Barcelona, España, 1967
Following a career as a baritone spanning various years, Ramón Gener began a new stage of his life as a music promoter, offering conferences on the world of classical music and opera. The success of these conferences catapulted him into the world of television. He first appeared on TV3 with the programme Òpera en texans before reaching international audiences with This is Opera, a Spanish-German co-production recorded in English and Spanish that can be viewed in many countries worldwide. His first book, Si Beethoven pudiera escucharme, is a collection of life lessons that he gained thanks to music.
“Mi padre murió dos veces. La primera, una mañana soleada en la que el Alzheimer nubló su mente y me olvidó. La segunda, tres días antes de Navidad, cuando, convertido en el Bolero de Ravel, dejó de respirar. Aislado del mundo entre sentimientos de culpa y alivio, no podía dejar de llorar y soñar con él. Perdido en su enorme ausencia, busqué una explicación a todas las emociones que me abrumaban en las vidas de otros hombres y mujeres que habían pasado por lo mismo que yo. Emprendí un viaje por el espacio y el tiempo para encontrar respuestas. Volé hasta el cuchitril en el que Verdi compuso Nabucco; estuve en la brumosa estación de tren en la que Clara Schumann se despidió para siempre de Johannes Brahms; asistí a la noche mágica en la que Joaquín Rodrigo dio vida al Concierto de Aranjuez... Y recordé la tarde de primavera en la que mi padre llegó a casa con tres pequeños cipreses. Ellos me descubrieron el camino de regreso a la vida. Ellos me ayudaron a evitar que mi padre muriese por tercera vez. Ellos me enseñaron que solo el amor puede hacernos inmortales.”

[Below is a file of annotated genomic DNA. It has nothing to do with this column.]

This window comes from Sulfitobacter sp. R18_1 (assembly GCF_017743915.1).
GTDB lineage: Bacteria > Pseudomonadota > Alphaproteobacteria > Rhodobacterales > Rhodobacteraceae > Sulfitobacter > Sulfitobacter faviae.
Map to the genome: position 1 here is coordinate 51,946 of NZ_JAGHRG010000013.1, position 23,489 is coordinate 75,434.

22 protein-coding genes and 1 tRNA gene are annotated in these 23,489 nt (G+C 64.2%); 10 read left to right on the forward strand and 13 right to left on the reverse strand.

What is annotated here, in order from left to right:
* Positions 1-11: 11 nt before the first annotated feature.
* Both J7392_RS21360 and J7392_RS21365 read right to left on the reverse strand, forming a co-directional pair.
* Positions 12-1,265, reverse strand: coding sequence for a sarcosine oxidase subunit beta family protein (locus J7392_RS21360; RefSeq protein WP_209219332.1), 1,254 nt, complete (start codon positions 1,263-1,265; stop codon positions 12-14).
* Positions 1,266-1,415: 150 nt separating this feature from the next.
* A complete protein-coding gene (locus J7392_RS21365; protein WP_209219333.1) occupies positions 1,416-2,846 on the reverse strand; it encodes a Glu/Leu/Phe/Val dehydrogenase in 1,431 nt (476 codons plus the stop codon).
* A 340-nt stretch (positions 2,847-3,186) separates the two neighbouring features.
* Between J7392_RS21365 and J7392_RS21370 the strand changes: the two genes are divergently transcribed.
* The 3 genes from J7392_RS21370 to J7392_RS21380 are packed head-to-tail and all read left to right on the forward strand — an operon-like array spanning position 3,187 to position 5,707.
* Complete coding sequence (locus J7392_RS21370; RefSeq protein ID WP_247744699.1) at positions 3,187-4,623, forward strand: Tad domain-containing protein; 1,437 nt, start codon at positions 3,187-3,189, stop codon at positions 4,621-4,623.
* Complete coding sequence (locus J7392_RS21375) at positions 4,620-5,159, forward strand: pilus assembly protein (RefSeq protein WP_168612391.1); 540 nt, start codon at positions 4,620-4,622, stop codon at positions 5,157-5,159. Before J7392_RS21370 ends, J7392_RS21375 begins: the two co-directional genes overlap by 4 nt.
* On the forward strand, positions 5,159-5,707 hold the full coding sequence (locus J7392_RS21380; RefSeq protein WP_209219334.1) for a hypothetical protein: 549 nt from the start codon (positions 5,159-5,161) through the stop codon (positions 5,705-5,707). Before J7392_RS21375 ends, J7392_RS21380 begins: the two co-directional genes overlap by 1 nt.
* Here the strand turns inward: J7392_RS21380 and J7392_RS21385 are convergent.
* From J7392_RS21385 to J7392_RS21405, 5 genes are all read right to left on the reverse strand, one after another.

A book where music is very present, that speaks to us above all of emotions and feelings: the love of life.
Ramon Gener is one of the great musical educators of our time, who has triumphed on television with his programme 'This is Opera'. On 22 December 2013, Ramon Gener lost his father after a long illness. Las Moiras, personifications of fate, guide Gener on a musical journey that reveals itself to be a true catharsis until the cycle is closed in a circular fashion. Time and space allow us to visit the great names in music and literature, who help the author bear the pain of loss with music as the protagonist. The author takes us to see Giuseppe Verdi in the process of omposing Nabucco. We visit Maria Callas, and watch as Clara Schumann bids her final farewell to Johannes Brahms. We encounter Joaquín Rodrigo in his room in the Latin Quarter on one of the most difficult nights of his life, which led him to compose Concierto de Aranjuez.
"Music is the best travel partner I've could ever dreamt to have. This is a book to learn how to listen, understand and love music, and also to learn universal values like friendship, courage, imagination or the need to be curious all the time. A book in which I share all the things that music has taught me.” Ramon Gener is passionate about music. In fact, there’s only one thing he feels more passionately about: sharing his obsession and helping people appreciate this way of living and feeling. As Gener explains, if we learn to listen, understand, and love music, it can help us comprehend the value of friendship, the need for imagination, and the importance of staying curious and courageous. These are some of the lessons music has taught Gener throughout his life. He shares them in a book full of history, curious anecdotes, biographical sketches, humour, passion, and plenty of music.
“This book is the product of passion, and the author’s purpose is for us to catch it, to make it our own the way he did. An incessant falling in love, attentive to artistic sensibility, but without forgetting the obsessions of the world surrounding us. To recommend this book is to recommend music.” Ramon Guillem, Llevant